Romanian TV anchor admits being an undercover agent

Romanian TV anchor admits being an undercover agent


By Daniel Stroe – Bucharest

A Romanian journalist hosting a TV political talk-show stunned his audience last night when he admitted being an undercover agent working for the Romanian army’s intelligence agency, a revelation that came amid recent speculations concerning the presence of a former secret agent among the presidential hopefuls in Romania.

Yesterday morning, Robert Turcescu had posted on his blog some documents allegedly endorsing his revelation of being a secret agent, such as pay slips and a reservist small book in which his rank – lieutenant-colonel – was written. But many argued that the picture on the document is one featuring on his blog and is not one taken by a state institution, as the case should be when it comes to secret agencies. Also, the pay checks only disclose an amount of money, with no identity of the receiver or details of the issuer.

Last night, Turcescu, in a very emotional speech, said he wanted to relieve himself of this burden of being a secret agent.  “I have looked deep inside me. One way or another I have realized it is unfair, that I cannot lie to you anymore, that I have to confess. I cannot live like this anymore” he said. “I couldn’t come before you talking about the undercover agent running for President while I felt like this on the inside” he added, saying he would relinquish his talk-show hosted by B1 TV news station.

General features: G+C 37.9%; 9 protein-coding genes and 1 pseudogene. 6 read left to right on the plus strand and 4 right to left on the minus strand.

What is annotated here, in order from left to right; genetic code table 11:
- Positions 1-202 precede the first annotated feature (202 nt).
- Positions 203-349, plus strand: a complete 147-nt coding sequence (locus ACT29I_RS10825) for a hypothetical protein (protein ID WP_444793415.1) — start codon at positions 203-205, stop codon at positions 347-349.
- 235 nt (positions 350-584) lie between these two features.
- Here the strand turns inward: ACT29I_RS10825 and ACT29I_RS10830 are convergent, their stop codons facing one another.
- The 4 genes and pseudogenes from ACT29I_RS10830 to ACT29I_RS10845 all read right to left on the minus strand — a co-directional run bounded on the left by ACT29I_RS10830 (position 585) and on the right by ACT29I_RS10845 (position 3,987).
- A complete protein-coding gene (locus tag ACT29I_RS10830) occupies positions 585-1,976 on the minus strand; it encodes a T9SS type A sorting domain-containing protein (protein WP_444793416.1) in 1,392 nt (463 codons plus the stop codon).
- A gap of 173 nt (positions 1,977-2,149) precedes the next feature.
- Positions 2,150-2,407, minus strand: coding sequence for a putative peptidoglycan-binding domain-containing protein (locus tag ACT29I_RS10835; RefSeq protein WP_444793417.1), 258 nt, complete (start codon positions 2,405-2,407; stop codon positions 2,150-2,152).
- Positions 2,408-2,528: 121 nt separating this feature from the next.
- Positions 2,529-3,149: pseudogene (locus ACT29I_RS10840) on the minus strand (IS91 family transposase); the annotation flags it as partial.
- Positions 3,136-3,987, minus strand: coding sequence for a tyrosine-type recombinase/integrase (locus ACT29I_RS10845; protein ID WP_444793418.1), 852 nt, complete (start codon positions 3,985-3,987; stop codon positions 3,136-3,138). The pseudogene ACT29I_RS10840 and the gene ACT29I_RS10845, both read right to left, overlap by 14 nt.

Ironically, it is his talk-show where, on 9 September, President Traian Basescu implied one of the candidates in November’s presidential elections is a former secret agent. Basescu asked all the candidates to review their CVs and add hidden info such as “whether they were undercover agents or not”. He said that he would be forced to reveal the truth himself if his appeal falls on deaf ears.

“Yes, because I have the obligation to do it. When we talk about the position of president of Romania, you cannot miss to inform, no one says the service should do it, because the low doesn’t allow it, but the candidate has the obligation to do it. I will be able to come up with evidence about what this double button means” Basescu added, without specifying whether he is referring to a domestic secret service of a foreign intelligence agency.

Whether there is a connection between Turcescu’s disclosure and Basescu’s statements is too early to know. The reaction to his apparent coming clean gesture varied from denouncing a hoax, a deliberate action with later effects, to pitying the journalist who is deemed to have acted upon having been blackmailed. Many argue this may be another stunt in an electoral campaign which will be one of the heated in post-communist Romania and which will most likely see below the belt blows. In a much awaited reaction, the Ministry of Defense announced it wouldn’t comment on Turcescu’s words, because “debates that can damage the Romanian Army’s image are not beneficial”. “If something wrong is found, then other authorized state institutions shall investigate” the ministry concluded.